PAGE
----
# ML | Hierarchical clustering (Agglomerative and Divisive clustering)

In data mining and statistics, hierarchical clustering analysis is a method of cluster analysis which seeks to build a hierarchy of clusters i.e. tree type structure based on the hierarchy.

**Basically, there are two types of hierarchical cluster analysis strategies –**

**Agglomerative Clustering:**Also known as bottom-up approach or hierarchical agglomerative clustering (HAC). A structure that is more informative than the unstructured set of clusters returned by flat clustering. This clustering algorithm does not require us to prespecify the number of clusters. Bottom-up algorithms treat each data as a singleton cluster at the outset and then successively agglomerates pairs of clusters until all clusters have been merged into a single cluster that contains all data.**Algorithm :**

given a dataset (d

_{1}, d_{2}, d_{3}, ....d_{N}) of size N # compute the distance matrix for i=1 to N: # as the distance matrix is symmetric about # the primary diagonal so we compute only lower # part of the primary diagonal for j=1 to i: dis_mat[i][j] = distance[d_{i}, d_{j}] each data point is a singleton cluster**repeat**merge the two cluster having minimum distance update the distance matrix**untill**only a single cluster remains

Python implementation of the above algorithm using scikit-learn library:`from`

`sklearn.cluster`

`import`

`AgglomerativeClustering`

`import`

`numpy as np`

`# randomly chosen dataset`

`X`

`=`

`np.array([[`

`1`

`,`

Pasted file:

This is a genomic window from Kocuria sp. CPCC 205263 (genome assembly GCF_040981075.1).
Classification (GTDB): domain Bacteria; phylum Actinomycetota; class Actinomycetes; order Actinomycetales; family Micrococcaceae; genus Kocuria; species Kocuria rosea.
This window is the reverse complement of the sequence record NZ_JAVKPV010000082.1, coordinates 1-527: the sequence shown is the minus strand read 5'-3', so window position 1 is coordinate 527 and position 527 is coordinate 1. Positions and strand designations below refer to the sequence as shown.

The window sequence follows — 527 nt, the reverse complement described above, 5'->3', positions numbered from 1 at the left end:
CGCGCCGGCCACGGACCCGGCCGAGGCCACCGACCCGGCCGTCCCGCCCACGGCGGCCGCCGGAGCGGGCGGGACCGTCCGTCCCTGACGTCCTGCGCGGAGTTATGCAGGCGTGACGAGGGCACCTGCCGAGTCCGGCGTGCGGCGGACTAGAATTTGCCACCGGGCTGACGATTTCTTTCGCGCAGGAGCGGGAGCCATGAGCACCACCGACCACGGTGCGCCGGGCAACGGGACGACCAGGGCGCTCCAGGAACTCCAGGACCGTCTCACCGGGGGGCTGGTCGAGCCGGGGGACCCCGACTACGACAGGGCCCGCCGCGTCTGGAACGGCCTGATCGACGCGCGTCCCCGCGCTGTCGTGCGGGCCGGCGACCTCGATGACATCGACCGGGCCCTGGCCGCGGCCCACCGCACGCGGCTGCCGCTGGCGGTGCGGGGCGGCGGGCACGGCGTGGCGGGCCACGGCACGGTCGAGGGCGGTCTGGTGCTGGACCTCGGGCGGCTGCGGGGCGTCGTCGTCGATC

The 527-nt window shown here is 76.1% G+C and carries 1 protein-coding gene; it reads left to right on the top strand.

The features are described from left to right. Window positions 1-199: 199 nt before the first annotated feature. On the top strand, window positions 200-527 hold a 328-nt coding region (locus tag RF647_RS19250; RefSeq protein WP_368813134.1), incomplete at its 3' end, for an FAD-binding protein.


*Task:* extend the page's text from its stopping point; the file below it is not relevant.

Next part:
`2`

`], [`

`1`

`,`

`4`

`], [`

`1`

`,`

`0`

`],`

`[`

`4`

`,`

`2`

`], [`

`4`

`,`

`4`

`], [`

`4`

`,`

`0`

`]])`

`# here we need to mention the number of clusters`

`# otherwise the result will be a single cluster`

`# containing all the data`

`clustering`

`=`

`AgglomerativeClustering(n_clusters`

`=`

`2`

`).fit(X)`

`# print the class labels`

`print`

`(clustering.labels_)`

*chevron_right**filter_none***Output :**[1, 1, 1, 0, 0, 0]

**Divisive clustering :**Also known as top-down approach. This algorithm also does not require to prespecify the number of clusters. Top-down clustering requires a method for splitting a cluster that contains the whole data and proceeds by splitting clusters recursively until individual data have been splitted into singleton cluster.**Algorithm :**given a dataset (d

_{1}, d_{2}, d_{3}, ....d_{N}) of size N at the top we have all data in one cluster the cluster is split using a flat clustering method eg. K-Means etc**repeat**choose the best cluster among all the clusters to split split that cluster by the flat clustering algorithm**untill**each data is in its own singleton cluster

**Hierarchical Agglomerative vs Divisive clustering –**

- Divisive clustering is more
*complex*as compared to agglomerative clustering, as in case of divisive clustering we need a flat clustering method as “subroutine” to split each cluster until we have each data having its own singleton cluster. - Divisive clustering is more
*efficient*if we do not generate a complete hierarchy all the way down to individual data leaves. Time complexity of a naive agglomerative clustering is**O(n**because we exhaustively scan the N x N matrix dist_mat for the lowest distance in each of N-1 iterations. Using priority queue data structure we can reduce this complexity to^{3})**O(n**. By using some more optimizations it can be brought down to^{2}logn)**O(n**. Whereas for divisive clustering given a fixed number of top levels, using an efficient flat algorithm like K-Means, divisive algorithms are linear in the number of patterns and clusters.^{2}) - Divisive algorithm is also more
*accurate*. Agglomerative clustering makes decisions by considering the local patterns or neighbor points without initially taking into account the global distribution of data. These early decisions cannot be undone. whereas divisive clustering takes into consideration the global distribution of data when making top-level partitioning decisions.

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